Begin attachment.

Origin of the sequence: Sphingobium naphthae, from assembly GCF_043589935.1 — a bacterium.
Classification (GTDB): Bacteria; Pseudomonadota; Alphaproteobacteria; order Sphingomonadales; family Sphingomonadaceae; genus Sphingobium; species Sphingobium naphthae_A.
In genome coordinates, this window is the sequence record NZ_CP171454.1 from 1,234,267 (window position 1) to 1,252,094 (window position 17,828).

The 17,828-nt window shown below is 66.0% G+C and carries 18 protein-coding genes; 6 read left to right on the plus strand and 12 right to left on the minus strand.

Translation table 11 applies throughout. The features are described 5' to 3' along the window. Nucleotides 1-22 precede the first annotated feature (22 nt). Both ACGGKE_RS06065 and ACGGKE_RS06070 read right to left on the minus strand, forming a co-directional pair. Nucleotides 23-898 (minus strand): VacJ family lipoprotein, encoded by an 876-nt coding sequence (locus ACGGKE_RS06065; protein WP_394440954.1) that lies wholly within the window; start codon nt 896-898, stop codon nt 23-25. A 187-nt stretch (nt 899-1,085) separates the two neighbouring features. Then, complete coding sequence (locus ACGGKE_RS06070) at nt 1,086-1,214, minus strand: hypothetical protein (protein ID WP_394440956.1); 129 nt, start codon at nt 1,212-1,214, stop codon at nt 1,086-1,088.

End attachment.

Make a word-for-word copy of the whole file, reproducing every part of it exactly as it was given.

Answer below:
Origin of the sequence: Sphingobium naphthae, from assembly GCF_043589935.1 — a bacterium.
Classification (GTDB): Bacteria; Pseudomonadota; Alphaproteobacteria; order Sphingomonadales; family Sphingomonadaceae; genus Sphingobium; species Sphingobium naphthae_A.
In genome coordinates, this window is the sequence record NZ_CP171454.1 from 1,234,267 (window position 1) to 1,252,094 (window position 17,828).

The 17,828-nt window shown below is 66.0% G+C and carries 18 protein-coding genes; 6 read left to right on the plus strand and 12 right to left on the minus strand.

Translation table 11 applies throughout. The features are described 5' to 3' along the window. Nucleotides 1-22 precede the first annotated feature (22 nt). Both ACGGKE_RS06065 and ACGGKE_RS06070 read right to left on the minus strand, forming a co-directional pair. Nucleotides 23-898 (minus strand): VacJ family lipoprotein, encoded by an 876-nt coding sequence (locus ACGGKE_RS06065; protein WP_394440954.1) that lies wholly within the window; start codon nt 896-898, stop codon nt 23-25. A 187-nt stretch (nt 899-1,085) separates the two neighbouring features. Then, complete coding sequence (locus ACGGKE_RS06070) at nt 1,086-1,214, minus strand: hypothetical protein (protein ID WP_394440956.1); 129 nt, start codon at nt 1,212-1,214, stop codon at nt 1,086-1,088.